Introducing our 2012 Walking Bulls.
We finished breeding season on July 2nd when our walking bulls were pulled and moved to their own paddock. We managed to get a couple of pictures of them in their working condition, and have added new individual pages in our Herdbook / Reference Sire section for APLX Escalade 9Y and APLX Samson 10Y.
Our 2012 walking bulls both come from our own program, but are certainly different in their own right. Since arriving in February 2011 with an 80lb birth weight, we have always kept an eye on Escalade, hoping that he would develop into a bull that we could use on heifers while maintaining the performance we desire. With Escalade destined to be our ‘heifer bull,’ we then set out to hunt for an outcross herd bull to use on the balance of our cow herd. After an extensive search, we just kept coming back to an off-age bull in our own bull pen. Samson was too young to be a ‘sale’ bull, but too good not to keep an eye on. As winter turned to spring, he showcased the performance and style that suggested that he could be the performance herd bull we were looking for. Both bulls show a lot of promise, so we were quite pleased to have them available.
Both of these bulls have lived up to our expectations. Despite their relatively young ages, they both went out and went right to work in their first season. While we were very successful with our AI program, we expect to have a good sample of calves from each of our two new walking bulls starting next February. They will both winter here, and we anticipate using them both more extensively in 2013.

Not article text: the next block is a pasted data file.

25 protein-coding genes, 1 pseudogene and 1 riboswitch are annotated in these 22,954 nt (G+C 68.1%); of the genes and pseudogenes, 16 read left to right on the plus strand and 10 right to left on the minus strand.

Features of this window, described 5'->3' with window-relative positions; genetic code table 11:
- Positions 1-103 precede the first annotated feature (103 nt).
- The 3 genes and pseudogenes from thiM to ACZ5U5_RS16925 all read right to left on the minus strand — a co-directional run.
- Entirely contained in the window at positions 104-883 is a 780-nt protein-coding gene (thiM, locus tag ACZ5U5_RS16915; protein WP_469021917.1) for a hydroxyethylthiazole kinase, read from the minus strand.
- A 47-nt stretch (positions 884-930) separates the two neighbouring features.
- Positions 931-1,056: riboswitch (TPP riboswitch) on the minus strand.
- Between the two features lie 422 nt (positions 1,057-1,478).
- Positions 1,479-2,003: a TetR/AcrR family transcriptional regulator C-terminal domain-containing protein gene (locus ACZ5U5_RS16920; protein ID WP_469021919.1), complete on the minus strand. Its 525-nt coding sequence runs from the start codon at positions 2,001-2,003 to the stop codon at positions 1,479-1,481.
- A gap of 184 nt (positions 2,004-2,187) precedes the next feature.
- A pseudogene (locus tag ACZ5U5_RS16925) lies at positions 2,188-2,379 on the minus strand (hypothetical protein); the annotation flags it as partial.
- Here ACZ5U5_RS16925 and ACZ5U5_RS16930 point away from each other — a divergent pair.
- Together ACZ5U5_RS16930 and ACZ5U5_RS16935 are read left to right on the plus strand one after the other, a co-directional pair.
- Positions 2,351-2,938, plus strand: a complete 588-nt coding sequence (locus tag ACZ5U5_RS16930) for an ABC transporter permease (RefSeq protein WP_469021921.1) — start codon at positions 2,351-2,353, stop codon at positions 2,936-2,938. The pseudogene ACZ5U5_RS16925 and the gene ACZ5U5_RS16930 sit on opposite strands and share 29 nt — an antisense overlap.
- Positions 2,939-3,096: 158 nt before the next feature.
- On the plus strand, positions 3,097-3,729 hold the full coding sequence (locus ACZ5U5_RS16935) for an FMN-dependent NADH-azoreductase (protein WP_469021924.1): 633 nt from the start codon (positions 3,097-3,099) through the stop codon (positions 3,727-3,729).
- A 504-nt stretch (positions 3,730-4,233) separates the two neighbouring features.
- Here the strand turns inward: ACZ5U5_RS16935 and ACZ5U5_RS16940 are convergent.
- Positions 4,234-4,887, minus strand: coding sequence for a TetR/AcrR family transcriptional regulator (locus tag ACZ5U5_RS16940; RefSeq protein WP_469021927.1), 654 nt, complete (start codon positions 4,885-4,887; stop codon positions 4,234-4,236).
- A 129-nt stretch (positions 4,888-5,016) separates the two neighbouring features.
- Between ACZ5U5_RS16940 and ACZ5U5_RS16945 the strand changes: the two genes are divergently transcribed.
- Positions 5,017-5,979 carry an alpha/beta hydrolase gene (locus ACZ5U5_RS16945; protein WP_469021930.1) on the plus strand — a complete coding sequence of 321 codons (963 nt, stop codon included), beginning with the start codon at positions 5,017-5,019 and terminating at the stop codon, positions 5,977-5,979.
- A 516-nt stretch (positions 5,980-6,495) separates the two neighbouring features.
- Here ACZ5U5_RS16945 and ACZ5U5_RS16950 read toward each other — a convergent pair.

There are both advantages and disadvantages to walking bulls carrying your own prefix. I think that one of the benefits is that you know the cow families, and their respective backgrounds, a lot better. In the case of each of these bulls, I have had the privilege of watching their maternal lines develop and evolve over the past 20 years. It is perhaps unsurprising that both bulls can be traced back to SRN 2Y, the foundation cow at Dora Lee. (What WAS surprising is that Escalade can be traced back to 2Y on three of the four quarters of his pedigree).
The down side of walking your own bulls, of course, is that you can back yourself into a genetic corner a few years down the road, once they have daughters working. While AI can certainly mitigate part of this, the easiest way to add new genetics is via an outcross walking bull. With two herd bulls, and the capacity for three walking groups, we continue to search (365 Days of the Year) for those outcross genetics that will fit our myriad of criteria. In the interim, we are quite pleased with the job these two young bulls have done.